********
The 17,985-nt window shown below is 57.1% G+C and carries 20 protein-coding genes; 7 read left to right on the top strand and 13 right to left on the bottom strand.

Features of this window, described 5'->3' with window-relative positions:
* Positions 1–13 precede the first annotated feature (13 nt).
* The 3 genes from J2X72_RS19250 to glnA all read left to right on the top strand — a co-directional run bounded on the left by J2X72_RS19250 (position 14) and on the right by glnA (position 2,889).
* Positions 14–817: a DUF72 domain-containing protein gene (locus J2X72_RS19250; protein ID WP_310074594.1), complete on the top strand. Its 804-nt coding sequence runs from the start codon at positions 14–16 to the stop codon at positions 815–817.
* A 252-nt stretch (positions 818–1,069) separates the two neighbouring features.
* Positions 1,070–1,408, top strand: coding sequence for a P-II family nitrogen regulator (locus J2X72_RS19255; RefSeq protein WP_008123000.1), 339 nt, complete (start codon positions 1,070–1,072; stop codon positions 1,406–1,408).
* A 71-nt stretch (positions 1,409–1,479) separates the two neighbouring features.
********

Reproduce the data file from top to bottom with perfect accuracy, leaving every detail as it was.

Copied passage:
The 17,985-nt window shown below is 57.1% G+C and carries 20 protein-coding genes; 7 read left to right on the top strand and 13 right to left on the bottom strand.

Features of this window, described 5'->3' with window-relative positions:
* Positions 1–13 precede the first annotated feature (13 nt).
* The 3 genes from J2X72_RS19250 to glnA all read left to right on the top strand — a co-directional run bounded on the left by J2X72_RS19250 (position 14) and on the right by glnA (position 2,889).
* Positions 14–817: a DUF72 domain-containing protein gene (locus J2X72_RS19250; protein ID WP_310074594.1), complete on the top strand. Its 804-nt coding sequence runs from the start codon at positions 14–16 to the stop codon at positions 815–817.
* A 252-nt stretch (positions 818–1,069) separates the two neighbouring features.
* Positions 1,070–1,408, top strand: coding sequence for a P-II family nitrogen regulator (locus J2X72_RS19255; RefSeq protein WP_008123000.1), 339 nt, complete (start codon positions 1,070–1,072; stop codon positions 1,406–1,408).
* A 71-nt stretch (positions 1,409–1,479) separates the two neighbouring features.